Garda warning for ‘vulnerable’ clergy after latest attack

The clergy in rural County Galway have been asked to step up their own security in the wake of a second attack on a parish priest since the beginning of the year.

And the Gardaí have said that they are willing to provide advice on an individual or a group basis to priests when it comes to improving their home security.

Last weekend the home of Caherlistrane PP Fr. Pat O’Brien was forced by four intruders who tied him up and made off with a paltry amount of money.

But now the clergy in general have been advised to take additional steps to secure their parochial houses in the wake of this attack and one which occurred in early January in Fohenagh during which a priest was assaulted.

The Gardaí say that there may be a perception within the criminal element that there are large amounts of cash stored in priests’ houses and have urged that better security measures be put in place.

Detective Sergeant Mick O’Driscoll of Tuam Garda Station said that traditionally the priests of any parish receive callers on a daily basis but in the wake of these attacks, it was now time to be alert to the threat of roaming gangs of criminals.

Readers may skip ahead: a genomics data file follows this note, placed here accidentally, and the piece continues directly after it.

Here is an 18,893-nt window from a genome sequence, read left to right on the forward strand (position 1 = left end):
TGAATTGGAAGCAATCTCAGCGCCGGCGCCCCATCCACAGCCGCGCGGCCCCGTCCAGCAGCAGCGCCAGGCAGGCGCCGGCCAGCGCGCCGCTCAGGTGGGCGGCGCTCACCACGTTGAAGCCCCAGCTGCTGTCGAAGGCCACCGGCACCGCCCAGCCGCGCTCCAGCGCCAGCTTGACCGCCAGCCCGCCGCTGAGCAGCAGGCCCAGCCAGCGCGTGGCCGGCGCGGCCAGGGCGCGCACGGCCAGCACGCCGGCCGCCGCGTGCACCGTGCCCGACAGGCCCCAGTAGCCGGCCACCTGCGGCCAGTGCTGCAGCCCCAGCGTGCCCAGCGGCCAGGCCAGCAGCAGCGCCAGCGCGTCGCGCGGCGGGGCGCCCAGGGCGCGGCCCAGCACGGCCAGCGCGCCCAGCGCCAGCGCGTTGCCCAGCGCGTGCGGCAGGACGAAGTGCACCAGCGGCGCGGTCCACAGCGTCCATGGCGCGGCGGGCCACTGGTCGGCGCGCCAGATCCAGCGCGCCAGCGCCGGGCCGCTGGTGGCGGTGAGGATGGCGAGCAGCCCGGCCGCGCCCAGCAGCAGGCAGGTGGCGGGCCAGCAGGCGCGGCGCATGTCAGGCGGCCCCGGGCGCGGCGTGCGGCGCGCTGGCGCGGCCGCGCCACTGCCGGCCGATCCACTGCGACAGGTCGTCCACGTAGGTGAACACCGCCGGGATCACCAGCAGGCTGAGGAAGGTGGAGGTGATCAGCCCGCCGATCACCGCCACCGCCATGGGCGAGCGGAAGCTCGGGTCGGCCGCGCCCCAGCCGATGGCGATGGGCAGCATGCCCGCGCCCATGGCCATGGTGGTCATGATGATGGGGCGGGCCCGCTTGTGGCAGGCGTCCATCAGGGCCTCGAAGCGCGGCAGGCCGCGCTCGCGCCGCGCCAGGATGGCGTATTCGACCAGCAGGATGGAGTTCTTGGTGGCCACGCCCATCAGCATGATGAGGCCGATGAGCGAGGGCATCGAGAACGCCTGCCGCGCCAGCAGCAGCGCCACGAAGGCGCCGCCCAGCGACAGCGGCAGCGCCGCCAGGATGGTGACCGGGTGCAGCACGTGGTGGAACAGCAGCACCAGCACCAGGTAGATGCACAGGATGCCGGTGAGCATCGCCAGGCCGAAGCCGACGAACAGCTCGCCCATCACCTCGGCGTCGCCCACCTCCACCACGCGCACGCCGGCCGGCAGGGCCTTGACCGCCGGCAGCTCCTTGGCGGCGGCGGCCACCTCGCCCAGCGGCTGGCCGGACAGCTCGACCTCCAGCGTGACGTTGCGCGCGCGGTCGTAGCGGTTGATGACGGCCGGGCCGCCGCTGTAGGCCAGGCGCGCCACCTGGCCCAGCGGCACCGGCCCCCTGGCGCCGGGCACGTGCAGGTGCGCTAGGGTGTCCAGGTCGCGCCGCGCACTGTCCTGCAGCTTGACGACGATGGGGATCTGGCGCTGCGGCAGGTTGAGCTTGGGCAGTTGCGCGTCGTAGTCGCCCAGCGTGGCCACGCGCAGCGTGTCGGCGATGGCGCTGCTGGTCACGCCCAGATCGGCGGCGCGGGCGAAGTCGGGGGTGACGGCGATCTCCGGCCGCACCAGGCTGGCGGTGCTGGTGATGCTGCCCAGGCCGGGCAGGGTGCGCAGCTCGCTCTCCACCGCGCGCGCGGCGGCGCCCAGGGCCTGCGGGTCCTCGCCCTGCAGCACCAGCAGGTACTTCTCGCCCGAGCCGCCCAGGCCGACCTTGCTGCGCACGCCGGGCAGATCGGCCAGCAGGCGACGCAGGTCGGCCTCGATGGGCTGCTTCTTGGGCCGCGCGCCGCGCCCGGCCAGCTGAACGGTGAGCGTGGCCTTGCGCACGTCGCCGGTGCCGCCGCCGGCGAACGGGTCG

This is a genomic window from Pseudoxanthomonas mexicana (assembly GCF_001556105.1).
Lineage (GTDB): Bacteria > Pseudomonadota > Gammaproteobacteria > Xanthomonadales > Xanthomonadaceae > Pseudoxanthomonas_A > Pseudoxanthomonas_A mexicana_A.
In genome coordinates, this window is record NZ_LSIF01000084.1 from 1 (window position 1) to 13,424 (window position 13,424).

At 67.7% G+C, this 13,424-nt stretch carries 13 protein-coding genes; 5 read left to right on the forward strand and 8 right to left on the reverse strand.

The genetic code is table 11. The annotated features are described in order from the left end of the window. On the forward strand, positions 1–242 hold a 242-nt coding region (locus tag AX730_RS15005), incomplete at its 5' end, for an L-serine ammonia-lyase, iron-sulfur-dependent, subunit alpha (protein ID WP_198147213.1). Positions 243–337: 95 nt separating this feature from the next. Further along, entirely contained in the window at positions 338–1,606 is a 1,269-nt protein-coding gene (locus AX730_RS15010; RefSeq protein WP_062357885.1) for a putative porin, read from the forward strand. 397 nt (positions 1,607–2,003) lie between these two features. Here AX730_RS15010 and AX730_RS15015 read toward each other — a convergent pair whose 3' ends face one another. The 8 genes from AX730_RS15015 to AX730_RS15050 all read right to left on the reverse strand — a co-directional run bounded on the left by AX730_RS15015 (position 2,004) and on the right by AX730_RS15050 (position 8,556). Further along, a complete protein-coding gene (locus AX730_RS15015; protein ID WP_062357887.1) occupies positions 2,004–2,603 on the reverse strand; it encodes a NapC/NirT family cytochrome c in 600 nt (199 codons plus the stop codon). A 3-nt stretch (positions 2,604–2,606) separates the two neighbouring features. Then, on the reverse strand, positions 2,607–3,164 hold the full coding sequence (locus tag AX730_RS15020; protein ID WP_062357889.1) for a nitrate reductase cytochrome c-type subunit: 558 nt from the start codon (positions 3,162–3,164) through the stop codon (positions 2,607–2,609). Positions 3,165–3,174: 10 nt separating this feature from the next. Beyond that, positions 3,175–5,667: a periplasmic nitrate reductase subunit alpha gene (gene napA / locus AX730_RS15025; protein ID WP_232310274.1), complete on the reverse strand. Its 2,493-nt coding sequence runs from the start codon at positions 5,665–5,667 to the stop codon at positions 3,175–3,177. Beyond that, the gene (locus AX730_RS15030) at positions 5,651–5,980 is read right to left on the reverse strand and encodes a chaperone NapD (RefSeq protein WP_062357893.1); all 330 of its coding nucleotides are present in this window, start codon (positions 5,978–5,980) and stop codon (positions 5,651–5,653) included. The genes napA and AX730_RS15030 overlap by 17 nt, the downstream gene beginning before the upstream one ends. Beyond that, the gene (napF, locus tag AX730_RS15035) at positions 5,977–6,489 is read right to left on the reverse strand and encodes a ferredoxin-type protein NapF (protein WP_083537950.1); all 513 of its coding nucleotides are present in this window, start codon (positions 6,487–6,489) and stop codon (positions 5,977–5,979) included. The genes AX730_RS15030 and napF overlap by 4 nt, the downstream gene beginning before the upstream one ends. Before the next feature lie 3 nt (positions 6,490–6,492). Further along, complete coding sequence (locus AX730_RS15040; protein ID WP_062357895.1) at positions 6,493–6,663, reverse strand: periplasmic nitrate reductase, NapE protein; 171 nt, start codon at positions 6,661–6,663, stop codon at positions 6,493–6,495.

He said that priests now had to look at their own security and urged them not to keep large sums of money in their parochial houses in the aftermath of weekend Masses.

Detective Sergeant O’Driscoll then confirmed that the Gardaí were following a number of lines of inquiry into the incident during which a gang of raiders ransacked Fr. Pat O’Brien’s house which left him shaken and traumatised.

One of the gang members repeatedly called him a paedophile and Fr. O’Brien revealed that he was particularly frightened of this individual.

The PP was watching the Ireland v Sweden soccer match on television when he answered a knock to the door on Friday night last. He had previously been with one of his parishioners whose sister had died. It is understood that the gang are from the Limerick or Cork area and had carried out the raid in the hope of finding money that they could use to pay for drugs.

The four men, dressed in balaclavas forced the door in on top of the priest and then tied him up as they ransacked the house.

See full story in this week’s Connacht Tribune.